An Afghan guerrilla group that until recently received a major share of aid from the United States and other countries seems to be undermining, rather than helping, the resistance. International aid workers and Western diplomats are increasingly critical of the group. It has reportedly hijacked aid destined for other Afghan guerrillas and civilians, kidnapped relief workers, and is suspected by some of murdering a French aid worker and a British journalist. The US and Pakistan have in recent months reduced their backing of the group.
Hezb-e-Islami (Party of Islam), a radical fundamentalist group led by Gulbuddin Hekmatyar, has repeatedly attacked members of other factions, notably its arch rival Jamiat-e-Islami (Islamic Society). Often, they have pulled out of coordinated resistance operations against Soviet or Afghan government targets at the last minute, leaving flanks dangerously exposed. This has led to suspicion among Afghans that Mr. Hekmatyar is saving his forces for a battle against other Afghan groups - if and when the Soviets leave. Hekmatyar and his supporters deny such allegations.
Hekmatyar's Hezb-e-Islami (another more moderate splinter bears the same name) is reputedly the largest and most radical of four fundamentalists parties in the seven-party political resistance alliance. But many observers believe Hekmatyar has been losing ground in the past two or three years, including defections by commanders unhappy with the party's actions. Hekmatyar has been known to have close ties with Libya and Iran, but some Western sources say he has reduced them in recent years. In the past, he has repeatedly castigated the US for its ``imperialism.''
One West European relief coordinator describes Hekmatyar's Hezb as ``an Islamic party with the same Stalinist intolerance and rigidity'' of the Soviet-backed communist government party in Kabul.
In addition, encouraged by Arab Wahhabi Muslim extremists, who provide substantial support, Hezb and another fundamentalist group, the Ittihad-e-Islami led by Abdul Rasul Sayyaf, are pushing to restrict the movements of foreign relief personnel and Western journalists inside Afghanistan. Fundamentalist extremists want to get rid of any Westernizing influences in what they think should be a purely Islamic ``jihad'' (holy war) against the Soviets.
This tendency is causing increasing concern among international relief workers - particularly since Hezb until recently reportedly received more than a third of the aid supplied by the United States ($715 million in 1987), Saudi Arabia, and other countries. (The aid is distributed by the Pakistanis.)
``By supporting the fundamentalists, we are artificially giving them an influence which they should not command,'' said Dr. Bernard Kouchner of the Paris-based M'ed'ecins du Monde recently. Only in the past few months, have Pakistan and the US reduced their backing for Hezb.
Recently returned observers say Hezb has stepped up its efforts to strengthen its position in Afghanistan's northern provinces to the detriment of other resistance fronts. This appears to be playing directly into the hands of the Soviets, whose counterinsurgency strategy aims to divide the resistance.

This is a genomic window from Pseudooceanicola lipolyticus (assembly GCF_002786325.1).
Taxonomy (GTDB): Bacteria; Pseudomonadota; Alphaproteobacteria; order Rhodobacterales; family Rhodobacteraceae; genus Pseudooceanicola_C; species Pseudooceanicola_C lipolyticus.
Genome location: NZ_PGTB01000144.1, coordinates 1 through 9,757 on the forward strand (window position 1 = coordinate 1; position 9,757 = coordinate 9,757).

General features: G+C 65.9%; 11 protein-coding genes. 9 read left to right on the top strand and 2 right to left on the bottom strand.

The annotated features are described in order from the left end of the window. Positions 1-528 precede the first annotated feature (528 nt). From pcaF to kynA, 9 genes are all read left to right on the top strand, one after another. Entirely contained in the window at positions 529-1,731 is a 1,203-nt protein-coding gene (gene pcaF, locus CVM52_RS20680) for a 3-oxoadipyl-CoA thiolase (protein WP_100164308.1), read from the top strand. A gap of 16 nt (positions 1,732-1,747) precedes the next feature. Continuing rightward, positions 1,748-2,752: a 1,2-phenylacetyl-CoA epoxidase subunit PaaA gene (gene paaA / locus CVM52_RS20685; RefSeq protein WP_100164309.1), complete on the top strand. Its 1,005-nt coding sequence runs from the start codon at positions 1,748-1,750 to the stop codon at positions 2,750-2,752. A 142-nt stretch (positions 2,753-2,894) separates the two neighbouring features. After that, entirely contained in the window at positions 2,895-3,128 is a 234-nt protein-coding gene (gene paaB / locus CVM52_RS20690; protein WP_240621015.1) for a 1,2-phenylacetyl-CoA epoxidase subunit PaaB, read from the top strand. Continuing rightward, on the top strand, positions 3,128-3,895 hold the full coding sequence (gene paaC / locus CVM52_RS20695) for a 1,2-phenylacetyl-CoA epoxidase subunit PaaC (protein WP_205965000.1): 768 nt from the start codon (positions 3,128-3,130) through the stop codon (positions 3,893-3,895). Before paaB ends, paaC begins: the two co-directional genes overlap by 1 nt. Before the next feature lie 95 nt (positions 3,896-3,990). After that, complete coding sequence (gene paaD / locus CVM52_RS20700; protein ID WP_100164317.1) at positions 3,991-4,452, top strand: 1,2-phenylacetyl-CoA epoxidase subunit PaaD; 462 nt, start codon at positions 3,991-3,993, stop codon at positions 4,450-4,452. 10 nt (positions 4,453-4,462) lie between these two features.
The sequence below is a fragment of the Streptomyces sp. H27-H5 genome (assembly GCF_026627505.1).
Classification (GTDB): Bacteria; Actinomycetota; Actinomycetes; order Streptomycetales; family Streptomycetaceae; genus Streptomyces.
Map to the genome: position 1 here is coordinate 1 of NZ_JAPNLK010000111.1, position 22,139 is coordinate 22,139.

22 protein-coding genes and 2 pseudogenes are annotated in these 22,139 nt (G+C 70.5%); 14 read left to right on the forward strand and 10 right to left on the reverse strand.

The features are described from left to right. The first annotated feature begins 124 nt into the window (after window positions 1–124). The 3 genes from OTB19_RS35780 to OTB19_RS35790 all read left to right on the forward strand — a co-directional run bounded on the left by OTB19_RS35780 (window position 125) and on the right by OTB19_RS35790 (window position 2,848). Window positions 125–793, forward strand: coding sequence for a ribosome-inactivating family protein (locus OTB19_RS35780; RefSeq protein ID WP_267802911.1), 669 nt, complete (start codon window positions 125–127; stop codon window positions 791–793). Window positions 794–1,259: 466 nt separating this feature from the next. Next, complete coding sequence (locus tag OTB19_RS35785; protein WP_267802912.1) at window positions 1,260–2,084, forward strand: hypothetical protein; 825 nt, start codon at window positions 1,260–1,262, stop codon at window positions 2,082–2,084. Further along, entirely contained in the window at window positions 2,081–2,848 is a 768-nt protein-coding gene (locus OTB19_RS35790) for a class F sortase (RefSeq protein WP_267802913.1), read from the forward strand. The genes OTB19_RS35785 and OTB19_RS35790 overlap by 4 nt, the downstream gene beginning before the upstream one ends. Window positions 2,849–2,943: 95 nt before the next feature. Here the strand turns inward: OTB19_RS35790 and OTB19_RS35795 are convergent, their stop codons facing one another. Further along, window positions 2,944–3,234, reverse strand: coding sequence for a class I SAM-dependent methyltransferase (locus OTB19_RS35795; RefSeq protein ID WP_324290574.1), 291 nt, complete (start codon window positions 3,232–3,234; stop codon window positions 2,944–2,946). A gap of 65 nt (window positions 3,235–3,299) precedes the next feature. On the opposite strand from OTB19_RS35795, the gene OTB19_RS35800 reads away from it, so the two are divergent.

In November, some 300 Hezb fighters in the northern Nuristan region held up at machine-gun point half a dozen guerrilla convoys coming from Pakistan. The convoys, the last through before the winter snows, were bringing weapons, ammunition, and humanitarian supplies to the northern provinces. The Hezb forced the men to continue without their supplies or guns.
Particularly worrying for foreign relief organizations is Hezb's involvement in the hijacking of aid caravans to Afghan civilians. In early October, Hezb forces and a Wahhabi-backed group ambushed a French convoy of 96 horses near Jurm in northern Afghanistan.
According to relief sources, the guerrillas kidnapped seven doctors of the Paris-based M'edecins Sans Fronti`eres (``doctors without borders''), three French aid workers, and two Afghan translators. They also took a year's supply of medicine - 3 tons - destined for two clandestine hospitals in areas controlled by the Jamiat-e-Islami. The hijackers then met with a government militia group to decide whether to hand the French over to the Kabul authorities.
``Fortunately, the Hezb commander decided it wouldn't be good for public relations and decided not to,'' says a French relief representative in Peshawar. The French have since been released and their organizations are negotiating for the return of the horses and supplies.
Hezb is also implicated in the death last year of Thierry Niquet, a French relief worker in northern Afghanistan. Niquet's colleagues believe he was robbed and murdered by a Hezb commander near Mazar-i-Sharif, and not killed in a Soviet ambush as Hezb officials said. Despite Hezb claims that two US journalists killed in Afghanistan in October had died in a Soviet ambush, recent reports now suggest they may have been caught up in a clash between Hezb and rival mujahideen (guerrillas).
In more recent days, journalists and international relief sources have come to believe that British cameraman Andy Skrzpkowjak - who disappeared while in Afghanistan in early October - was murdered by Hezb guerrillas at Kantiwar. The arrest of four Hezbis in Maidan, Pakistan, with a lot of money on them, and reports of a very expensive camera being on the market in the border town of Chitral have led to this belief.